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New York professor named Ryerson’s first Jarislowky Democracy Chair

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By Laura Dalton

Ryerson University has named a politics professor based in New York the school’s first Jarislowsky Democracy Chair.

Sanjay Ruparelia will be moving to Toronto to assume the position in January 2019 and will use research to analyze democratic models as a basis for reform and create a public forum promoting citizen engagement around democracy.

Ruparelia is currently an associate professor of politics at the New School for Social Research in New York. His research uses a problem-oriented approach to address democratic politics, postcolonial equality and development, as well as the roles of political institutions and parties. Democracy in India is his main research interest.

“What is exciting about the chair is that there are many important questions to study and tackle,” Ruparelia said. “For instance, how to deal with new migrants in the 21st century, and how to tackle growing social inequalities.”

He has published a number of scholarly articles and is the author of Divided We Govern: Coalition Politics in Modern India.

Teaching staff and students at Ryerson about democratic issues facing today’s society, researching such issues and collaborating on research projects with other faculties at Ryerson and institutions in Canada are a few of Ruparelia’s plans.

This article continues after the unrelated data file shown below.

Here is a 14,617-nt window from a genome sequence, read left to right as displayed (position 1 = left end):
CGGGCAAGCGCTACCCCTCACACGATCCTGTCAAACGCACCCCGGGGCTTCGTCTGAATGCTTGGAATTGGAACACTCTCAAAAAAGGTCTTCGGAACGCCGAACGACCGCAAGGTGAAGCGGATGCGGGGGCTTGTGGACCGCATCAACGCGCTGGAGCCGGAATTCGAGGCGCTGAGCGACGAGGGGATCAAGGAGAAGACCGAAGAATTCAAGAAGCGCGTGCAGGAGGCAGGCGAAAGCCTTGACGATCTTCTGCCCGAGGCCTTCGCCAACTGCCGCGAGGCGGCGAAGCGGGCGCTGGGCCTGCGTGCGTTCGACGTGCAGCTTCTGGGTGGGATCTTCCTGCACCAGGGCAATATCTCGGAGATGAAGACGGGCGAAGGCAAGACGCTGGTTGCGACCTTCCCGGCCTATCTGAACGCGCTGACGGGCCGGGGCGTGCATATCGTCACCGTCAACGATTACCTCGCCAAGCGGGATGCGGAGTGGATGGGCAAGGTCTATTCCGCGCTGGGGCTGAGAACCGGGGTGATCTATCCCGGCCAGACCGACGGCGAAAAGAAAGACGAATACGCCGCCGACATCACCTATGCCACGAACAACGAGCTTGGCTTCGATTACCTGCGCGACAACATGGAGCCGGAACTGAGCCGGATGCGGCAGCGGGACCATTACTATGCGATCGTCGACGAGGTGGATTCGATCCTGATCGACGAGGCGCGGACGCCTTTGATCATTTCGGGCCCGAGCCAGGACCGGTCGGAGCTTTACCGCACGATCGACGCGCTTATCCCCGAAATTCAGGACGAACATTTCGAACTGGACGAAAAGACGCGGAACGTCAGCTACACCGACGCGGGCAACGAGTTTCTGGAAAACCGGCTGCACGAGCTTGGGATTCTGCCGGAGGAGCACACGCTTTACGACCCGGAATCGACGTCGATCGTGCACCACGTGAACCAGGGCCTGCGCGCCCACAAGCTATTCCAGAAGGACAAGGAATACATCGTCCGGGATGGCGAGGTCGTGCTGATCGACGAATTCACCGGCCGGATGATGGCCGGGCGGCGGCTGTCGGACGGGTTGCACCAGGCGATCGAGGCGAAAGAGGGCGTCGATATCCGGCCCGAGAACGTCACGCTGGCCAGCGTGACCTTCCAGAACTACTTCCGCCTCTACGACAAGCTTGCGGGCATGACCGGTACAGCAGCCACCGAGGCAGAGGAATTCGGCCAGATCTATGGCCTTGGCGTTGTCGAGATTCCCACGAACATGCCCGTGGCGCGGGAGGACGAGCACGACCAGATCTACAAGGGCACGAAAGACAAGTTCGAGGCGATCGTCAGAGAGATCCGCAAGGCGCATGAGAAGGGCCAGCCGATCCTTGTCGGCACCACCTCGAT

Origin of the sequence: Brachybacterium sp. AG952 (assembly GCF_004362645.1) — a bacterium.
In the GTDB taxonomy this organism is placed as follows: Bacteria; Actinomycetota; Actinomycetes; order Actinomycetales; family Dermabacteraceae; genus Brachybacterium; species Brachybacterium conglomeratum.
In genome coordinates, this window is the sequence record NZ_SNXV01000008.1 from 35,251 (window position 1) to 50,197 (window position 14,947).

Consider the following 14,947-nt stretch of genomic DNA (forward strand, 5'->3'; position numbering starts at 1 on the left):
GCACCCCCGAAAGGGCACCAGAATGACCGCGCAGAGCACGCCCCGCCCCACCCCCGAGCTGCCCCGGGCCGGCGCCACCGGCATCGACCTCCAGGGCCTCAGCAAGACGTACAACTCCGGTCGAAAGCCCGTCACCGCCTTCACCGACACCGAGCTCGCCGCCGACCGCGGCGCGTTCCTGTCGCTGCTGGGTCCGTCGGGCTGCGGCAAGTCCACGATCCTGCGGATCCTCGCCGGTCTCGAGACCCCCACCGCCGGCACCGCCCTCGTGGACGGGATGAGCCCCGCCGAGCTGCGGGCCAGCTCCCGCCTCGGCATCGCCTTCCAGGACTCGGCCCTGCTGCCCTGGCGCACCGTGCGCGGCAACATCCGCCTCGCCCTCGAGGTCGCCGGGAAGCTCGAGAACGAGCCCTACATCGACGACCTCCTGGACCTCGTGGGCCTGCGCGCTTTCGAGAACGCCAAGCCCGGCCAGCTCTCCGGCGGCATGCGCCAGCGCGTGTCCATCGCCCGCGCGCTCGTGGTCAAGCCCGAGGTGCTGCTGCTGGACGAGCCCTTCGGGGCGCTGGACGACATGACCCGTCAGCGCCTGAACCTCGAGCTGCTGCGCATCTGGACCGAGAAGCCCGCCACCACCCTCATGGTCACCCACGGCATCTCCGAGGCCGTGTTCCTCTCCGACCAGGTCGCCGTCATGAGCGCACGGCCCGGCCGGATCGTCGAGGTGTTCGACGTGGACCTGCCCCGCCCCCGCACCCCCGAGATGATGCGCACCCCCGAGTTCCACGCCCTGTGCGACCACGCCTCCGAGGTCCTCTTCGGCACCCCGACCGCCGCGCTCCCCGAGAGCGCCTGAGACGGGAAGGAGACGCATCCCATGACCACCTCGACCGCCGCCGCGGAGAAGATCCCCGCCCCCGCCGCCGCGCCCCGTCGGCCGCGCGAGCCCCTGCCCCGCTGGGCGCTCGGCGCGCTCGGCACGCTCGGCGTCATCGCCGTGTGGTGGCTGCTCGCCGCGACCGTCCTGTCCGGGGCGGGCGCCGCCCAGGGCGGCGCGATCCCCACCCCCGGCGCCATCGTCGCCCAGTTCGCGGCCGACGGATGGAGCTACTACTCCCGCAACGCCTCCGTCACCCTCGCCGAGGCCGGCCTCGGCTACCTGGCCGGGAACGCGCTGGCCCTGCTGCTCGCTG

The Jarislowsky Democratic Chair position was established in the faculty of arts with a $2-million donation from Canadian entrepreneur and philanthropist Stephen A. Jarislowsky, who is the president of the Jarislowsky Foundation.

“Now is the right time for someone to lead the study of democracy and suggest reforms to align with social challenges,” Jarislowsky said in a press release.

Ruparelia is interested in learning what forms of community engagement and discussion are already present at Ryerson in order to build on them and produce more progressive democratic policies for the community.

Speaking on what he plans to do in this position, Ruparelia said he would like to use an international perspective in analyzing Canadian democracy, “build ties and networks and bridges between scholars and activists and policy makers that are based in Canada and elsewhere.”

He also wants to use the position to start conversations comparing the democratic perspective of Canada to other countries in order to utilize reforms that other nations are suggesting.

Ruparelia’s work will complement the research of the Harold and Dorrie Merilees Chair for the Study of Democracy at the University of British Columbia, as well as the Jarislowsky Chair at the University of Ottawa.

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